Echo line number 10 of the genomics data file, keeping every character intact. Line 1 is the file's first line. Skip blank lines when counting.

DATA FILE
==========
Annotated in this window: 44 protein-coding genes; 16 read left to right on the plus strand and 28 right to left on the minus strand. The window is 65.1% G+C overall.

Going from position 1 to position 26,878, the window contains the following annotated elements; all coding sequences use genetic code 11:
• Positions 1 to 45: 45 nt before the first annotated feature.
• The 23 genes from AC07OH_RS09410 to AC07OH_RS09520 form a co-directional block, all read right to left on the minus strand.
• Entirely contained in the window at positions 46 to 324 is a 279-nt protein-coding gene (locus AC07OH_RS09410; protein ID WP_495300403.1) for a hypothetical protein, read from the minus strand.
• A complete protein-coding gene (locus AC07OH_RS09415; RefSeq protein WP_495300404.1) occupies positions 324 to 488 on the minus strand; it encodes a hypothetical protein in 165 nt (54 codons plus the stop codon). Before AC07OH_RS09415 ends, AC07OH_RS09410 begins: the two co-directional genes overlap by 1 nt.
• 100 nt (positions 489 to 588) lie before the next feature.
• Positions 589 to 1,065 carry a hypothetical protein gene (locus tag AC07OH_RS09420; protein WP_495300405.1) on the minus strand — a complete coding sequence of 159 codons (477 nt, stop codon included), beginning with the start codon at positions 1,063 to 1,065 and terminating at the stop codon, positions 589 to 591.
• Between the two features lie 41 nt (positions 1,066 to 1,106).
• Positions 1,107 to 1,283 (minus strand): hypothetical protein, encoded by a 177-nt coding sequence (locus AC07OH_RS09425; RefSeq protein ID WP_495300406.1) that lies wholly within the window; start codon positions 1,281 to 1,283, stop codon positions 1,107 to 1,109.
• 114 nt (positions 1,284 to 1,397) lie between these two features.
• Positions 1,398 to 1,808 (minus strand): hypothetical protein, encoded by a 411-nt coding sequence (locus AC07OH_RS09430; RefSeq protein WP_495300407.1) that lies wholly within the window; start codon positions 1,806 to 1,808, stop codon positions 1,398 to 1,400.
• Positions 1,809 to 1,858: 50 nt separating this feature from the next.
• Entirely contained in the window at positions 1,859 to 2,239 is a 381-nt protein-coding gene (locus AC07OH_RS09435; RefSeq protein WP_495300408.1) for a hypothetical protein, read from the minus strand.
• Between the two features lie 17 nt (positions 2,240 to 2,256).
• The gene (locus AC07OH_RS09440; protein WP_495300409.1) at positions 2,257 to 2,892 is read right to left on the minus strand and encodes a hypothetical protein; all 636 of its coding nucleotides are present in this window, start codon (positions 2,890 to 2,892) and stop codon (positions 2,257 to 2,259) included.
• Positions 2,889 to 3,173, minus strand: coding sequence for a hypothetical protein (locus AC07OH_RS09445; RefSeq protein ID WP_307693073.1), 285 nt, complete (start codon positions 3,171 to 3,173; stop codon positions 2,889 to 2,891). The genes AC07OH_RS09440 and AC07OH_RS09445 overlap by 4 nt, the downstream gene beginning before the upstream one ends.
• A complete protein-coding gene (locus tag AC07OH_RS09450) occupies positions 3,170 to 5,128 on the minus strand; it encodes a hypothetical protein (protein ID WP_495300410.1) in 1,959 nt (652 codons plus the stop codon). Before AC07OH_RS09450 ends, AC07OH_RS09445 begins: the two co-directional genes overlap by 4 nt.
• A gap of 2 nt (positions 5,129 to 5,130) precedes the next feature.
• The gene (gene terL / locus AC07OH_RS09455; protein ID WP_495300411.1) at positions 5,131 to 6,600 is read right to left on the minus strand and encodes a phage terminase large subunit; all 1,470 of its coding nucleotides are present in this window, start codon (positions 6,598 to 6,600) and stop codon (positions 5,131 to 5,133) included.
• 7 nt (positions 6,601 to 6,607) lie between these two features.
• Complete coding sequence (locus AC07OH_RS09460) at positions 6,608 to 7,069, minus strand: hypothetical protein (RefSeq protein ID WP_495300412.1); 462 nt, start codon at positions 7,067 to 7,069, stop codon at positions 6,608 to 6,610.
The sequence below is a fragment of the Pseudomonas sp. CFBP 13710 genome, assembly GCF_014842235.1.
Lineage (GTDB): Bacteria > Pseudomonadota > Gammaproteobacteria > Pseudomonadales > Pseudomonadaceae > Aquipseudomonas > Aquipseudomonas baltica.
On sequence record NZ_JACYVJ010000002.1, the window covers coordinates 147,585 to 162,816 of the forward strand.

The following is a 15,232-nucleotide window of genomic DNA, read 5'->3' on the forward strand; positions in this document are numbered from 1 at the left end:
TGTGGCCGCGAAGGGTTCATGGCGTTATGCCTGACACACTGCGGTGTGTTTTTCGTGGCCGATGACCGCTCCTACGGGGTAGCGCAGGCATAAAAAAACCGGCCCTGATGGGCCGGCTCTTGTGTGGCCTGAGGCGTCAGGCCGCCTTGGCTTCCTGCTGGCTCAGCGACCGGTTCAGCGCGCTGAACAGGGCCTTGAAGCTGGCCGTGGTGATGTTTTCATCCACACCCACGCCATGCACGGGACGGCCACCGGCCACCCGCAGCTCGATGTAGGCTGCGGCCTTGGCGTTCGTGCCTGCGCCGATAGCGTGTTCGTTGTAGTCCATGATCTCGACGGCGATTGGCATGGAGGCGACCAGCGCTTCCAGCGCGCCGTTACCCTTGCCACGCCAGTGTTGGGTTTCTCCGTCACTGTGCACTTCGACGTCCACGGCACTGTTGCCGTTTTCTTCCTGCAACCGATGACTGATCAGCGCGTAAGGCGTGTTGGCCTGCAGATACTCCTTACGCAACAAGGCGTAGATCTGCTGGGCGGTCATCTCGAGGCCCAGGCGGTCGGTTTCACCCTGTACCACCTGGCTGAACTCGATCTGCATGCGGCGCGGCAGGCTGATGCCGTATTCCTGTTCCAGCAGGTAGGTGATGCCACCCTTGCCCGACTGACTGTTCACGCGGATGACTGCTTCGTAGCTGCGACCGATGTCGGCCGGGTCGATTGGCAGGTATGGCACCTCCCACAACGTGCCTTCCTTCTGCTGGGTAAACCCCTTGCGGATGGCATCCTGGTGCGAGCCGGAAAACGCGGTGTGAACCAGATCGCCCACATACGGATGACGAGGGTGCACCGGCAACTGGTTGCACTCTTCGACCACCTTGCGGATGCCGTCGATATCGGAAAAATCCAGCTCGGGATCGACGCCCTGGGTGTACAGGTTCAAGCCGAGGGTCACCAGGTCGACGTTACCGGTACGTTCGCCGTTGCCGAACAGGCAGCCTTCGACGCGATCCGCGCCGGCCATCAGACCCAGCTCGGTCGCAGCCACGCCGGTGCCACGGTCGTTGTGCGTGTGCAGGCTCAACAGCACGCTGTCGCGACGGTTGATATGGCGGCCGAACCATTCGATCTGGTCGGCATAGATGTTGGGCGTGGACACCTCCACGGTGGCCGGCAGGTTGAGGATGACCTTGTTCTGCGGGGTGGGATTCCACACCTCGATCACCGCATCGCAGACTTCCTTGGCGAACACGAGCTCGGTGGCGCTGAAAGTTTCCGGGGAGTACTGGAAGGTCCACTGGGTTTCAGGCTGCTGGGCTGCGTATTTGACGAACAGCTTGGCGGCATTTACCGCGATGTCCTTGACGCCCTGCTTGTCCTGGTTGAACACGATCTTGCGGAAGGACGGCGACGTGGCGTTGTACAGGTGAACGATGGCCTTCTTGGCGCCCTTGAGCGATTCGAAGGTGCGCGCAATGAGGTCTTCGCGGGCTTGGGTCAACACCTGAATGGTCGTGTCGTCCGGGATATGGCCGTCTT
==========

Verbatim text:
• Positions 1,107 to 1,283 (minus strand): hypothetical protein, encoded by a 177-nt coding sequence (locus AC07OH_RS09425; RefSeq protein ID WP_495300406.1) that lies wholly within the window; start codon positions 1,281 to 1,283, stop codon positions 1,107 to 1,109.